Iran says powers receptive to ideas for ending nuclear stand-off

GENEVA Tue Oct 15, 2013 8:43am EDT

European Union foreign policy chief Catherine Ashton (L) speaks with Iranian Foreign Minister Mohammad Javad Zarif during a photo opportunity before the start of two days of closed-door nuclear talks at the United Nations offices in Geneva October 15, 2013. REUTERS/Fabrice Coffrini/Pool

European Union foreign policy chief Catherine Ashton (L) speaks with Iranian Foreign Minister Mohammad Javad Zarif during a photo opportunity before the start of two days of closed-door nuclear talks at the United Nations offices in Geneva October 15, 2013.

Credit: Reuters/Fabrice Coffrini/Pool

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GENEVA (Reuters) - Iranian Deputy Foreign Minister Abbas Araqchi said on Tuesday world powers were receptive to Tehran's proposals for easing the stand-off over its nuclear program and details would be discussed in the afternoon.

The minister, speaking to reporters after Iran made a PowerPoint presentation at the start of a two-day meeting with the six powers in Geneva, said the atmosphere in the discussions had been "positive". He gave no details of the proposals, describing them as "confidential".

In subsequent comments made only to Iranian media, Araqchi said any final agreement should eliminate all sanctions on Iran and enable it to continue to enrich uranium, according to the ISNA news agency.

But he did not go into detail on what Iran might be willing to offer in return, apart from transparency and monitoring by the U.N. nuclear watchdog. He also said a religious decree by Supreme Leader Ayatollah Ali Khamenei banning nuclear weapons should be "used as the most important confidence-building step".

Michael Mann, spokesman for European Union foreign policy chief Catherine Ashton, who leads the negotiations on behalf of world powers, said the Iranian presentation had been "very useful". Mann did not elaborate.

Western diplomats were not immediately available for comment. They had earlier called on Iran to put forward concrete proposals to allay their concerns about the Islamic state's nuclear energy program, which the West fears may aimed at developing a nuclear weapons capability. Iran denies this.

The six powers - the United States, France, Britain, Russia, China and Germany - want Iran to curb sensitive nuclear uranium enrichment. Iran wants them to ease tough energy and banking sanctions that have severely restricted its vital oil exports.

"There is a positive atmosphere. Our plan was given and it's planned that in the afternoon we will discuss more details, but the first reactions were good," Araqchi told reporters after the morning session broke for lunch.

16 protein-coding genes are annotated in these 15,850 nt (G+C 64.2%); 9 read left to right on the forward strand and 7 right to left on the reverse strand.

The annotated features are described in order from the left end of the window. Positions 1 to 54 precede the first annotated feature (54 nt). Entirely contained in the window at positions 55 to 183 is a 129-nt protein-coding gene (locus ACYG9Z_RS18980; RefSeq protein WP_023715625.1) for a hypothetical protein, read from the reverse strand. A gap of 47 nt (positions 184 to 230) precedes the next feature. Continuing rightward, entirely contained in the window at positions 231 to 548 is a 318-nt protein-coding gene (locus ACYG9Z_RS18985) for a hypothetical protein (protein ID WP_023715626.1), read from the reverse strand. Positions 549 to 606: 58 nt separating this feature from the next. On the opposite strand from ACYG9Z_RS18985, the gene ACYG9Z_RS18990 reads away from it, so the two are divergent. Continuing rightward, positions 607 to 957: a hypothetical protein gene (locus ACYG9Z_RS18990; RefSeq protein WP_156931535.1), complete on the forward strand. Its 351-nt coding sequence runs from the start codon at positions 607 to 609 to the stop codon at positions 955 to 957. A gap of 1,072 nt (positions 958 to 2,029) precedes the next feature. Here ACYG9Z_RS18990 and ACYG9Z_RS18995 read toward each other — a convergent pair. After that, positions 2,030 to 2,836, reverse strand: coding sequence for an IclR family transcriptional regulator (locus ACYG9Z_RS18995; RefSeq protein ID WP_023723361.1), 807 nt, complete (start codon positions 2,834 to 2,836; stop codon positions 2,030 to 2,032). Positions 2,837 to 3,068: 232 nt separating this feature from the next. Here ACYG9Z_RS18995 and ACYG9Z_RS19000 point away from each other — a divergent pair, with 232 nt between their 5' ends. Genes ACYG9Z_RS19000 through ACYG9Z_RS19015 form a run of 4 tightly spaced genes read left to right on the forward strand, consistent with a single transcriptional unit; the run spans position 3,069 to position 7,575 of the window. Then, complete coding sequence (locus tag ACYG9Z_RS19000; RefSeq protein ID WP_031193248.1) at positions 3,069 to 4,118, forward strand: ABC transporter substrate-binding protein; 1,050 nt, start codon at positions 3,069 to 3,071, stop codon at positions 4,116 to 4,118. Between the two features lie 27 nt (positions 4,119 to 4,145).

"It's a completely realistic, balanced and logical plan." Talks were due to resume around 3 p.m. (1300 GMT).

The Geneva talks, the first since relative moderate Hassan Rouhani was elected Iran's president in June on a platform to ease its international isolation, is seen as the best chance for years to defuse a festering stand-off over Iran's nuclear ambitions that has heightened the risk of a new Middle East war.

(Reporting by Yeganeh Torbati; writing by Fredrik Dahl; editing by Mark Heinrich)

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ChangeIranNow wrote:
As a non-nuclear state party to the (NPT), Iran owes a legal duty to the international community to refrain from manufacturing and acquiring nuclear weapons. These obligations are interpreted by the NPT’s enforcement agency, the International Atomic Energy Agency (IAEA), to also require states to provide credible assurance regarding non-diversion of nuclear material and the absence of undeclared nuclear material and activities. Iran’s systematic violations of the NPT are well documented. Despite Iran’s insistence that its nuclear program is exclusively for peaceful purposes, the evidence shows beyond a reasonable doubt that Iran’s nuclear work is not consistent with any other application than the development of a nuclear weapon. Iran continues to conceal its nuclear program and conduct enrichment-related activities, in violation of the NPT, the IAEA Safeguards Agreement, all subsequent IAEA Safeguards Resolutions, and numerous United Nations Security Council Resolutions. Iran, therefore, needs to be held accountable to the terms of the NPT and sanctions shouldn’t be lifted simply based on promises, but on concrete action.

Oct 16, 2013 10:14pm EDT  --  Report as abuse
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